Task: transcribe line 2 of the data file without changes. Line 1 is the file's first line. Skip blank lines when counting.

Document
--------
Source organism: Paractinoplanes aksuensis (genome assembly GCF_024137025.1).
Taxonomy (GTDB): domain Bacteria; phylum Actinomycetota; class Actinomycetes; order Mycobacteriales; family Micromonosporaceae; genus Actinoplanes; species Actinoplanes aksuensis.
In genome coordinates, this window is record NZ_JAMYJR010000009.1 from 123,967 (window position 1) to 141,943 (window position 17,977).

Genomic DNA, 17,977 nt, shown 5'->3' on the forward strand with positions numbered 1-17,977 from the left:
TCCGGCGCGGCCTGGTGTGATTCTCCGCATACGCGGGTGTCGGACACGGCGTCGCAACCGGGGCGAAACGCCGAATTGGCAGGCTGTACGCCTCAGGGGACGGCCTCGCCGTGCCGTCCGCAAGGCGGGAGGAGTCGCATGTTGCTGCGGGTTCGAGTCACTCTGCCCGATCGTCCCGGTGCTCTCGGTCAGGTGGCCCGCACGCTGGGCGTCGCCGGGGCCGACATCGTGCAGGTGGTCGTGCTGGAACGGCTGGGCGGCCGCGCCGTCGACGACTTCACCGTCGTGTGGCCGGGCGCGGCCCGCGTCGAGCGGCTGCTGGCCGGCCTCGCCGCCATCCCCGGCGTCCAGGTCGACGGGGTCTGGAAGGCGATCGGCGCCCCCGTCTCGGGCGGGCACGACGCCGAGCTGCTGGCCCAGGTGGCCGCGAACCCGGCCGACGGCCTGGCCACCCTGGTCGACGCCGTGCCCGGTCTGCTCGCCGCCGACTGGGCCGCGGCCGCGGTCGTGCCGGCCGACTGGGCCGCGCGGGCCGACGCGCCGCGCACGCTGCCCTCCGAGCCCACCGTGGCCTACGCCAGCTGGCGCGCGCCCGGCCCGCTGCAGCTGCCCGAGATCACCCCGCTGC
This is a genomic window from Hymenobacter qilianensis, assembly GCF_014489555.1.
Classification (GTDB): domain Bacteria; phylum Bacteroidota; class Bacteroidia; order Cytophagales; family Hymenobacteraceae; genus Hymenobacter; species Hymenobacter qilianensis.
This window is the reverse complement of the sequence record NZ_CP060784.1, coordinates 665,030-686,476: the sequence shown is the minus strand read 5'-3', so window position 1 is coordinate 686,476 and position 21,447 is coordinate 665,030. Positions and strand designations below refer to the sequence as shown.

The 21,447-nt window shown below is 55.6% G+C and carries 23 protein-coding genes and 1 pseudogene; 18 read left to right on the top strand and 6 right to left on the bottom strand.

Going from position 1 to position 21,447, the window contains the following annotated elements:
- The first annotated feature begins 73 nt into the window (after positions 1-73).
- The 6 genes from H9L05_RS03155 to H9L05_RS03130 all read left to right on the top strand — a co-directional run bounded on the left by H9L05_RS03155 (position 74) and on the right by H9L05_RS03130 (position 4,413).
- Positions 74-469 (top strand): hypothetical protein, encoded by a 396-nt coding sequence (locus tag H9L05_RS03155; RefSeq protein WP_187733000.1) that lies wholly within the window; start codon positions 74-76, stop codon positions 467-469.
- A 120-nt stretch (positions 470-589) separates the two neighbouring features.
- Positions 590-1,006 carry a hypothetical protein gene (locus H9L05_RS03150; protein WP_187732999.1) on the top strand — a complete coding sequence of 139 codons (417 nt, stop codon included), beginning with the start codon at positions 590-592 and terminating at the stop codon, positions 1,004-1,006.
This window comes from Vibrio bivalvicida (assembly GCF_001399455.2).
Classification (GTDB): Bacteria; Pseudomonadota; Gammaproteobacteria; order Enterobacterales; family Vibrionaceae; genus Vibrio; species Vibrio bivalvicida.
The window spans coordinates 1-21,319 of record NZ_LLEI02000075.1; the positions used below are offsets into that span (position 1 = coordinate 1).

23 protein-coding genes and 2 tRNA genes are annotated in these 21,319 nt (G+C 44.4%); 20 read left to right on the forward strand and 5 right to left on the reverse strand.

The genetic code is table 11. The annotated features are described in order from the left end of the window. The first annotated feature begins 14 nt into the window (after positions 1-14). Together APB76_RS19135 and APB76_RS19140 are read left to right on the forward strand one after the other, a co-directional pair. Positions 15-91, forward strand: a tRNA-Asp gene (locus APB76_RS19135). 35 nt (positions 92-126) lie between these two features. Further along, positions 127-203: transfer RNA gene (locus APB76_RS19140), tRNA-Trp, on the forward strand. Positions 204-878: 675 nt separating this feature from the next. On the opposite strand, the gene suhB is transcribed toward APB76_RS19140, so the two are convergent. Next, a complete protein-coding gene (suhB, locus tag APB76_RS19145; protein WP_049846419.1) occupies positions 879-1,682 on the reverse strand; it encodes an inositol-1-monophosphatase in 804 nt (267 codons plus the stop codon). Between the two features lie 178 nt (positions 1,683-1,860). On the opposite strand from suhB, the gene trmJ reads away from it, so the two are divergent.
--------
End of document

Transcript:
Taxonomy (GTDB): domain Bacteria; phylum Actinomycetota; class Actinomycetes; order Mycobacteriales; family Micromonosporaceae; genus Actinoplanes; species Actinoplanes aksuensis.